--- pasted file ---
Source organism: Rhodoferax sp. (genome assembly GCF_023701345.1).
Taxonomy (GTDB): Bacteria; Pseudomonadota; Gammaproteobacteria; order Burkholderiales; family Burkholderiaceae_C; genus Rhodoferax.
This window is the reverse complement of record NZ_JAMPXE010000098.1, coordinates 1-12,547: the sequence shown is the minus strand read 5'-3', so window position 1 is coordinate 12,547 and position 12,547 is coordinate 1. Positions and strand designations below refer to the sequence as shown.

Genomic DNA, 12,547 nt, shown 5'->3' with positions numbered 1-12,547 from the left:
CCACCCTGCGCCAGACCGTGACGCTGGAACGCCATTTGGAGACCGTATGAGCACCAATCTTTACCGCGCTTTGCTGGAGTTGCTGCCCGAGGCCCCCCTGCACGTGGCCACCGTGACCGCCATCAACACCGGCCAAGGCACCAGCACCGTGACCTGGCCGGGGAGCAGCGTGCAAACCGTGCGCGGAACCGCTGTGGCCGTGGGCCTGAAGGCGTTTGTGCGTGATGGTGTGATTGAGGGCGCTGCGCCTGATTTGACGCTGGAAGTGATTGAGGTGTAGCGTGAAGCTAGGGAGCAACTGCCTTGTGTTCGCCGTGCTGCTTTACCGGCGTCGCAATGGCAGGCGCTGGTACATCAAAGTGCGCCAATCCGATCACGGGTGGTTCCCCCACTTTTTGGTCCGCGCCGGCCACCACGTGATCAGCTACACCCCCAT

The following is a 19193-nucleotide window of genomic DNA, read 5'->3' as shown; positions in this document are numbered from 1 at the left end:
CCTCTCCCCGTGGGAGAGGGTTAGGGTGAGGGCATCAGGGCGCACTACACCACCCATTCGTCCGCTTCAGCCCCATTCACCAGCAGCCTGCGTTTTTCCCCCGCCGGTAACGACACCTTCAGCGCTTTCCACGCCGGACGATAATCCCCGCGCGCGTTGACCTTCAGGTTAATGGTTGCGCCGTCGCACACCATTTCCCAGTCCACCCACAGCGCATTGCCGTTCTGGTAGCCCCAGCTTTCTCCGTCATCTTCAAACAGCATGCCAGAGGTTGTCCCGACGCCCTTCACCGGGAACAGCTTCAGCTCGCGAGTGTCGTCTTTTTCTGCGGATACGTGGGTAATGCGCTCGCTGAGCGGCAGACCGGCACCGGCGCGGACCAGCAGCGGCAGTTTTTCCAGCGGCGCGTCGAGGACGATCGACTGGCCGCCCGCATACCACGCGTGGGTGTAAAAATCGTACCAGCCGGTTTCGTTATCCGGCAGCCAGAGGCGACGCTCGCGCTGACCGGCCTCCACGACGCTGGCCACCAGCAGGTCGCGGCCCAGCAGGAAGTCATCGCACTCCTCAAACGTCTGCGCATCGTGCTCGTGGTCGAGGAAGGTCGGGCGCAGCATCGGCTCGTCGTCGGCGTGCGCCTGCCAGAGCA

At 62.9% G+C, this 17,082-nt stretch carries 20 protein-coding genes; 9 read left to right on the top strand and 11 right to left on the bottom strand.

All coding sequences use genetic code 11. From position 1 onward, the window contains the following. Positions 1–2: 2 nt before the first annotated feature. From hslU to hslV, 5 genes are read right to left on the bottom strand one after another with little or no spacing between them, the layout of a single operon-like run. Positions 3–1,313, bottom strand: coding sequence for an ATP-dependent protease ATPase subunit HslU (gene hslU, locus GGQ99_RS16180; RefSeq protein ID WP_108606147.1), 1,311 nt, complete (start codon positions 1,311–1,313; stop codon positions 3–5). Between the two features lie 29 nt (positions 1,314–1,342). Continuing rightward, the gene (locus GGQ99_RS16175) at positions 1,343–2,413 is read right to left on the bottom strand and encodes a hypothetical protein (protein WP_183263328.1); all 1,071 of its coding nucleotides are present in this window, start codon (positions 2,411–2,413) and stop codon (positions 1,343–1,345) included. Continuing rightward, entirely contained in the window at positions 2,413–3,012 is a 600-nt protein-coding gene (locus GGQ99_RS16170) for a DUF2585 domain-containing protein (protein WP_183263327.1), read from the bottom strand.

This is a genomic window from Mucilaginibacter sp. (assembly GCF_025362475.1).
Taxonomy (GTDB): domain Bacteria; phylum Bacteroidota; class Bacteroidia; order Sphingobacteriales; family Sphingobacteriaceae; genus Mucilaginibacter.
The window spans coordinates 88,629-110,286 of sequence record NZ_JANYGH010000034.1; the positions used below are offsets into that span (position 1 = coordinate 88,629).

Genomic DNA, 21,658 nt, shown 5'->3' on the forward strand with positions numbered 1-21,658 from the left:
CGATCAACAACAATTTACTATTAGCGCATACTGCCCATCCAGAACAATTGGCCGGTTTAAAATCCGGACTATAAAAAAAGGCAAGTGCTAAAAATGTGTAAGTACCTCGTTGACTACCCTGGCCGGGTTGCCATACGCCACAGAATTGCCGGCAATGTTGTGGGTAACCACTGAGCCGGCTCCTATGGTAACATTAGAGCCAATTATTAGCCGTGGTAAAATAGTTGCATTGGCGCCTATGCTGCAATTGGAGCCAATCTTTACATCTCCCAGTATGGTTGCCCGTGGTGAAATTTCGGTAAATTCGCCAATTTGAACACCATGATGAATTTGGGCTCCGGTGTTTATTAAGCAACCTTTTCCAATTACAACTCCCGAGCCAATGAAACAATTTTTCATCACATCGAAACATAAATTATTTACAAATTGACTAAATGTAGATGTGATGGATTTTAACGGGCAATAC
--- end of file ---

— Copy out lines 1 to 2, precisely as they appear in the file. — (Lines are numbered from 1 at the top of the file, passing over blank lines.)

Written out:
Source organism: Rhodoferax sp. (genome assembly GCF_023701345.1).
Taxonomy (GTDB): Bacteria; Pseudomonadota; Gammaproteobacteria; order Burkholderiales; family Burkholderiaceae_C; genus Rhodoferax.